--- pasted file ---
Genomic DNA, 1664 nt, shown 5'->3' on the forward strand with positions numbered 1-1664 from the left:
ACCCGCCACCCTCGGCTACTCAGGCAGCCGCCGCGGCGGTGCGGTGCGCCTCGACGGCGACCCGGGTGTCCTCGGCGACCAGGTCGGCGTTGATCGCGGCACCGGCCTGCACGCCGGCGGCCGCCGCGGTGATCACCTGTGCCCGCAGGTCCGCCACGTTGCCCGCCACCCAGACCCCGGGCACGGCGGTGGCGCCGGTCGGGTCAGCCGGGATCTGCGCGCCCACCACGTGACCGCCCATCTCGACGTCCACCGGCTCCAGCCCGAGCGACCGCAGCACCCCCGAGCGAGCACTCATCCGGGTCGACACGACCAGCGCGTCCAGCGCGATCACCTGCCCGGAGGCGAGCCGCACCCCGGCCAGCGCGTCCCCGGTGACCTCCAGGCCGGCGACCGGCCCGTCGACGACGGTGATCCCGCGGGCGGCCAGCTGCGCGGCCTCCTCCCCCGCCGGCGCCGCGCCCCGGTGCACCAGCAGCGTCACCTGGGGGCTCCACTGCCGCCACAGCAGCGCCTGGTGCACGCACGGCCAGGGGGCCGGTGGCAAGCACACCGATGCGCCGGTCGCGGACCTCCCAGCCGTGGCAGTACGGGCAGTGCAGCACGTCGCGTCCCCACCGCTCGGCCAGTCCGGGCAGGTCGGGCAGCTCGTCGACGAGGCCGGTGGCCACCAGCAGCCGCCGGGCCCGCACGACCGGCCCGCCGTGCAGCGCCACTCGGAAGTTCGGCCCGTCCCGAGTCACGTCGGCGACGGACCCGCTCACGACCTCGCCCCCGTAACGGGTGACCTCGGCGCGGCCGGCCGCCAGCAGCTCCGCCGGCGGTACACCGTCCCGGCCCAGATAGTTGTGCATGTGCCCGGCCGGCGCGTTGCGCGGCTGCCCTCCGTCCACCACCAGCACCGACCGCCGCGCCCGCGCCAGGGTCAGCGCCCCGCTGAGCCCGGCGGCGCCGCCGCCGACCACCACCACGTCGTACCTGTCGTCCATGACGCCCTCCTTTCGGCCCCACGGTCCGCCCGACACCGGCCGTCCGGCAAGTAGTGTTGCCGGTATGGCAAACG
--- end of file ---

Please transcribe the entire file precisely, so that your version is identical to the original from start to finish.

Genomic DNA, 1664 nt, shown 5'->3' on the forward strand with positions numbered 1-1664 from the left:
ACCCGCCACCCTCGGCTACTCAGGCAGCCGCCGCGGCGGTGCGGTGCGCCTCGACGGCGACCCGGGTGTCCTCGGCGACCAGGTCGGCGTTGATCGCGGCACCGGCCTGCACGCCGGCGGCCGCCGCGGTGATCACCTGTGCCCGCAGGTCCGCCACGTTGCCCGCCACCCAGACCCCGGGCACGGCGGTGGCGCCGGTCGGGTCAGCCGGGATCTGCGCGCCCACCACGTGACCGCCCATCTCGACGTCCACCGGCTCCAGCCCGAGCGACCGCAGCACCCCCGAGCGAGCACTCATCCGGGTCGACACGACCAGCGCGTCCAGCGCGATCACCTGCCCGGAGGCGAGCCGCACCCCGGCCAGCGCGTCCCCGGTGACCTCCAGGCCGGCGACCGGCCCGTCGACGACGGTGATCCCGCGGGCGGCCAGCTGCGCGGCCTCCTCCCCCGCCGGCGCCGCGCCCCGGTGCACCAGCAGCGTCACCTGGGGGCTCCACTGCCGCCACAGCAGCGCCTGGTGCACGCACGGCCAGGGGGCCGGTGGCAAGCACACCGATGCGCCGGTCGCGGACCTCCCAGCCGTGGCAGTACGGGCAGTGCAGCACGTCGCGTCCCCACCGCTCGGCCAGTCCGGGCAGGTCGGGCAGCTCGTCGACGAGGCCGGTGGCCACCAGCAGCCGCCGGGCCCGCACGACCGGCCCGCCGTGCAGCGCCACTCGGAAGTTCGGCCCGTCCCGAGTCACGTCGGCGACGGACCCGCTCACGACCTCGCCCCCGTAACGGGTGACCTCGGCGCGGCCGGCCGCCAGCAGCTCCGCCGGCGGTACACCGTCCCGGCCCAGATAGTTGTGCATGTGCCCGGCCGGCGCGTTGCGCGGCTGCCCTCCGTCCACCACCAGCACCGACCGCCGCGCCCGCGCCAGGGTCAGCGCCCCGCTGAGCCCGGCGGCGCCGCCGCCGACCACCACCACGTCGTACCTGTCGTCCATGACGCCCTCCTTTCGGCCCCACGGTCCGCCCGACACCGGCCGTCCGGCAAGTAGTGTTGCCGGTATGGCAAACG